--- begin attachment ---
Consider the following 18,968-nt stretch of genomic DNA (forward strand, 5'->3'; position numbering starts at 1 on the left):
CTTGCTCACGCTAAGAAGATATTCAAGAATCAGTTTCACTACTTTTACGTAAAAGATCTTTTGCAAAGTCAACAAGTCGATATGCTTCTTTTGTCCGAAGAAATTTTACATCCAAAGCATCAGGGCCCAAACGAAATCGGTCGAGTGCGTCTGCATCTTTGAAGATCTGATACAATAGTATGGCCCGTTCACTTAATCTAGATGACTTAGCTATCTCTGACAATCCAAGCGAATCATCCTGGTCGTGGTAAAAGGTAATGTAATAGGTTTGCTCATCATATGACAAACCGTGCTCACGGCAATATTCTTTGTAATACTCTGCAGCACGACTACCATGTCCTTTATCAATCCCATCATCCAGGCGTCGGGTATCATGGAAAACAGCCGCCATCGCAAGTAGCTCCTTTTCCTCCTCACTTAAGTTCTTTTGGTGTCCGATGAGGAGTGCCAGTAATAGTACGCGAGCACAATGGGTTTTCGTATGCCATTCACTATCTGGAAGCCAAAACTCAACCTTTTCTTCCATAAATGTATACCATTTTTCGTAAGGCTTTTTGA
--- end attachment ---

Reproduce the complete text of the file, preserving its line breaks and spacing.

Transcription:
Consider the following 18,968-nt stretch of genomic DNA (forward strand, 5'->3'; position numbering starts at 1 on the left):
CTTGCTCACGCTAAGAAGATATTCAAGAATCAGTTTCACTACTTTTACGTAAAAGATCTTTTGCAAAGTCAACAAGTCGATATGCTTCTTTTGTCCGAAGAAATTTTACATCCAAAGCATCAGGGCCCAAACGAAATCGGTCGAGTGCGTCTGCATCTTTGAAGATCTGATACAATAGTATGGCCCGTTCACTTAATCTAGATGACTTAGCTATCTCTGACAATCCAAGCGAATCATCCTGGTCGTGGTAAAAGGTAATGTAATAGGTTTGCTCATCATATGACAAACCGTGCTCACGGCAATATTCTTTGTAATACTCTGCAGCACGACTACCATGTCCTTTATCAATCCCATCATCCAGGCGTCGGGTATCATGGAAAACAGCCGCCATCGCAAGTAGCTCCTTTTCCTCCTCACTTAAGTTCTTTTGGTGTCCGATGAGGAGTGCCAGTAATAGTACGCGAGCACAATGGGTTTTCGTATGCCATTCACTATCTGGAAGCCAAAACTCAACCTTTTCTTCCATAAATGTATACCATTTTTCGTAAGGCTTTTTGA